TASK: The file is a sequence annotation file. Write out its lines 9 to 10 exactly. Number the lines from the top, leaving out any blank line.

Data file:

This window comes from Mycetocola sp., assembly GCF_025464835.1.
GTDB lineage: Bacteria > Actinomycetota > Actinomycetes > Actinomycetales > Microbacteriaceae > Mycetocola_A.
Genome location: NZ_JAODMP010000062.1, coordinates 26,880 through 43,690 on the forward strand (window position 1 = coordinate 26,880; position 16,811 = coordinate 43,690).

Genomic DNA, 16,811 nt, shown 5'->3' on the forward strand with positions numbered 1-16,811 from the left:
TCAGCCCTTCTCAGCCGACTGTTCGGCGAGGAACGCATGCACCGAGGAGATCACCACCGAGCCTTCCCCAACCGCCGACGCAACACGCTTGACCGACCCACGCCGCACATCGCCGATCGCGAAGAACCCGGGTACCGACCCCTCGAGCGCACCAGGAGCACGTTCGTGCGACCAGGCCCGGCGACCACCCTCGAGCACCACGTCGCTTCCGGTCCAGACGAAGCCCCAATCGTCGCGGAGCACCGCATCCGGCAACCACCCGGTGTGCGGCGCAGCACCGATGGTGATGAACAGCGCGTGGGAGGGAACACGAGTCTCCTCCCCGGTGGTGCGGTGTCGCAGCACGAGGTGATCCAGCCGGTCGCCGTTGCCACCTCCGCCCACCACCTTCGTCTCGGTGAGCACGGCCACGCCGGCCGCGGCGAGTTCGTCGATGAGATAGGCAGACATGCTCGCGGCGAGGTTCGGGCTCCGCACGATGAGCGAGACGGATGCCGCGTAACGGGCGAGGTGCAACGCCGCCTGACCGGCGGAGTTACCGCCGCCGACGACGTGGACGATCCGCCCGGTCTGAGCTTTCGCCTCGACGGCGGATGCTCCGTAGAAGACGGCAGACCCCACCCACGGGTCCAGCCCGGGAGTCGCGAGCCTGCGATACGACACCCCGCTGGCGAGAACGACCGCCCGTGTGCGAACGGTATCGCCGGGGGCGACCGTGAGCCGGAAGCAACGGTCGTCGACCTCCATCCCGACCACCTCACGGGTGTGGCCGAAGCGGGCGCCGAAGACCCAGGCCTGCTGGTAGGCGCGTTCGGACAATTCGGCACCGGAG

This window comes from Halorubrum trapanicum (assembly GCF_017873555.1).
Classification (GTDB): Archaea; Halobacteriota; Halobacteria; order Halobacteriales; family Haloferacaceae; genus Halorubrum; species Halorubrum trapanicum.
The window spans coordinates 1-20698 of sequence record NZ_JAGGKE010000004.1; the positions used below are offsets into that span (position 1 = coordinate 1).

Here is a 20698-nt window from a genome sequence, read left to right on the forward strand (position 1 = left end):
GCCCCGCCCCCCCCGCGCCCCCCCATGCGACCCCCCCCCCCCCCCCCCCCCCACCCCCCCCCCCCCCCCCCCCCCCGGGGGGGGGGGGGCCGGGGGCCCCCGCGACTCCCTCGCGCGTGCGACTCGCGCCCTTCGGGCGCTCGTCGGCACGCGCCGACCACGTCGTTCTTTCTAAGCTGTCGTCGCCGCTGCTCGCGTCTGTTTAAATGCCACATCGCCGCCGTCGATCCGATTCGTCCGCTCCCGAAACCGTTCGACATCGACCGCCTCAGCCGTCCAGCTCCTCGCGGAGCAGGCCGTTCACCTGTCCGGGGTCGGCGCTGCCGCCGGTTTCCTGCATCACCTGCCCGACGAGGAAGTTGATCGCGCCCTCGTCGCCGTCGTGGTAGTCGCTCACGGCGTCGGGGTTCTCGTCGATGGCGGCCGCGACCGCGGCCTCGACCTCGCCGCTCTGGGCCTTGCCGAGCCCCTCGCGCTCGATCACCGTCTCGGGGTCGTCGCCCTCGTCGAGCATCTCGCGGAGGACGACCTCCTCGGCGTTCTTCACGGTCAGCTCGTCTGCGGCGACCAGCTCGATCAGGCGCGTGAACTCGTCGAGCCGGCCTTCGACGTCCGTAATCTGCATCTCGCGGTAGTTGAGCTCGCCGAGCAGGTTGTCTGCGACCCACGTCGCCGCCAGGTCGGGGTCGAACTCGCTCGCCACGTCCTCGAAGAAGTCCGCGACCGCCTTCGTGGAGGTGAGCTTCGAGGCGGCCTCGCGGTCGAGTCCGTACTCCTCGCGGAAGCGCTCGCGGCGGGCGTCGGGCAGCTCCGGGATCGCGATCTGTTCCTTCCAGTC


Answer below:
Here is a 20698-nt window from a genome sequence, read left to right on the forward strand (position 1 = left end):
GCCCCGCCCCCCCCGCGCCCCCCCATGCGACCCCCCCCCCCCCCCCCCCCCCACCCCCCCCCCCCCCCCCCCCCCCGGGGGGGGGGGGGCCGGGGGCCCCCGCGACTCCCTCGCGCGTGCGACTCGCGCCCTTCGGGCGCTCGTCGGCACGCGCCGACCACGTCGTTCTTTCTAAGCTGTCGTCGCCGCTGCTCGCGTCTGTTTAAATGCCACATCGCCGCCGTCGATCCGATTCGTCCGCTCCCGAAACCGTTCGACATCGACCGCCTCAGCCGTCCAGCTCCTCGCGGAGCAGGCCGTTCACCTGTCCGGGGTCGGCGCTGCCGCCGGTTTCCTGCATCACCTGCCCGACGAGGAAGTTGATCGCGCCCTCGTCGCCGTCGTGGTAGTCGCTCACGGCGTCGGGGTTCTCGTCGATGGCGGCCGCGACCGCGGCCTCGACCTCGCCGCTCTGGGCCTTGCCGAGCCCCTCGCGCTCGATCACCGTCTCGGGGTCGTCGCCCTCGTCGAGCATCTCGCGGAGGACGACCTCCTCGGCGTTCTTCACGGTCAGCTCGTCTGCGGCGACCAGCTCGATCAGGCGCGTGAACTCGTCGAGCCGGCCTTCGACGTCCGTAATCTGCATCTCGCGGTAGTTGAGCTCGCCGAGCAGGTTGTCTGCGACCCACGTCGCCGCCAGGTCGGGGTCGAACTCGCTCGCCACGTCCTCGAAGAAGTCCGCGACCGCCTTCGTGGAGGTGAGCTTCGAGGCGGCCTCGCGGTCGAGTCCGTACTCCTCGCGGAAGCGCTCGCGGCGGGCGTCGGGCAGCTCCGGGATCGCGATCTGTTCCTTCCAGTC